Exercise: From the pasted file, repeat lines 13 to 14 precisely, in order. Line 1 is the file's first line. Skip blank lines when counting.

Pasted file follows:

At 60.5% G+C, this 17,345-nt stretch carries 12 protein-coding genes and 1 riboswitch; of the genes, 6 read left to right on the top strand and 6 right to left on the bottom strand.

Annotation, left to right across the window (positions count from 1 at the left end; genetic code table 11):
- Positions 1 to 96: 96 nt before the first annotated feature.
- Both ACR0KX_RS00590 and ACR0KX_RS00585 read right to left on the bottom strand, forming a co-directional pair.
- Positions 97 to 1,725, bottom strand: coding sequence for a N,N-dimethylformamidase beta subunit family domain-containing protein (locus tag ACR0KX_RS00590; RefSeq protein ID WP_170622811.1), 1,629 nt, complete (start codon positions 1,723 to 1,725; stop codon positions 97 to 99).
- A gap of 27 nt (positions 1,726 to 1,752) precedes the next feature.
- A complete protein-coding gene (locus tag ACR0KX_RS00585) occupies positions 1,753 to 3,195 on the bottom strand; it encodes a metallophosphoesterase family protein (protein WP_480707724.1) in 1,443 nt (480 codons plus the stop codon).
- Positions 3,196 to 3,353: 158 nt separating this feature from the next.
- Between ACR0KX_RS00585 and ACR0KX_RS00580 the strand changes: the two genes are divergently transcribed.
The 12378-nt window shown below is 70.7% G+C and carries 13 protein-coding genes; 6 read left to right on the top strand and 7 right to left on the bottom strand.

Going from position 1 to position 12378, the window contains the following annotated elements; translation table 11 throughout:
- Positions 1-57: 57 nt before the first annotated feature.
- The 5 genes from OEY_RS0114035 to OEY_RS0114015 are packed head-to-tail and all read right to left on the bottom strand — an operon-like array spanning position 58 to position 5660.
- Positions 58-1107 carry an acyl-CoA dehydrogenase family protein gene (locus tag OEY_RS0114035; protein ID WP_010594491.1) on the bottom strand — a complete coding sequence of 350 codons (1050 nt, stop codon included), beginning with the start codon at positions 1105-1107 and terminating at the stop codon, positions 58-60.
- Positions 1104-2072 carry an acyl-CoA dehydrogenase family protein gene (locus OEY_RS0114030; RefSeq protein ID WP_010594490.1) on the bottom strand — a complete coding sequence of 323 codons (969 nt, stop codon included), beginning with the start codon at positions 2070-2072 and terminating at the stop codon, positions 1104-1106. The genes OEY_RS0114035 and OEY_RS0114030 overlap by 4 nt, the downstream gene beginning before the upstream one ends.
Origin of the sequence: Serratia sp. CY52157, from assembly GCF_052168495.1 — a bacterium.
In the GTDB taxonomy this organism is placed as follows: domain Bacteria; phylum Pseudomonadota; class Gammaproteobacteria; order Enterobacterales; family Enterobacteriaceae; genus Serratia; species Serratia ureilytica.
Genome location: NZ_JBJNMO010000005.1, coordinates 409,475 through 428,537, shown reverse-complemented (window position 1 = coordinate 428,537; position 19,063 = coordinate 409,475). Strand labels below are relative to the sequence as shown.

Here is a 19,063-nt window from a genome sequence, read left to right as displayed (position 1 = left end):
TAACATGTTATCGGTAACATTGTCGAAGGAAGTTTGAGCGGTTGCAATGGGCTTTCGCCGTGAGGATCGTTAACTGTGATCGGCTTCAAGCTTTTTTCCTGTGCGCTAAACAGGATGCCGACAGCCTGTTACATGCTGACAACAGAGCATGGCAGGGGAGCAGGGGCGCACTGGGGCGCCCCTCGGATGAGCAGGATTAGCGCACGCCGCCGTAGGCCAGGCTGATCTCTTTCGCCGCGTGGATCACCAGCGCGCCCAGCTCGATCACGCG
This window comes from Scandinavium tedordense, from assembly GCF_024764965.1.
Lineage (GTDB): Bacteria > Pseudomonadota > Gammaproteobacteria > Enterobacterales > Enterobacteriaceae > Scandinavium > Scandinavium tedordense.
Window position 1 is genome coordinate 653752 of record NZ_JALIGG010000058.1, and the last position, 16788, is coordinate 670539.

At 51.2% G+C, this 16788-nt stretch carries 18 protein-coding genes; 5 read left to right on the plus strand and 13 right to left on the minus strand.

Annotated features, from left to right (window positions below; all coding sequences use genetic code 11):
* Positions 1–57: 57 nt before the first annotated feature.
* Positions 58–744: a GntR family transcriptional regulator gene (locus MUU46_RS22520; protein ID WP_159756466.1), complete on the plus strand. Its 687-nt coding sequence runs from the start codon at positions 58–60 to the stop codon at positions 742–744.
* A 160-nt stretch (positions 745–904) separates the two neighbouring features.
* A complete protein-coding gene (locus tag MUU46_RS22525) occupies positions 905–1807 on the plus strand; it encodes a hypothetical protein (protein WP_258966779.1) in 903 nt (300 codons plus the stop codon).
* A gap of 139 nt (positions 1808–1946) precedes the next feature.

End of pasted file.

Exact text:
- The 5 genes from OEY_RS0114035 to OEY_RS0114015 are packed head-to-tail and all read right to left on the bottom strand — an operon-like array spanning position 58 to position 5660.
- Positions 58-1107 carry an acyl-CoA dehydrogenase family protein gene (locus tag OEY_RS0114035; protein ID WP_010594491.1) on the bottom strand — a complete coding sequence of 350 codons (1050 nt, stop codon included), beginning with the start codon at positions 1105-1107 and terminating at the stop codon, positions 58-60.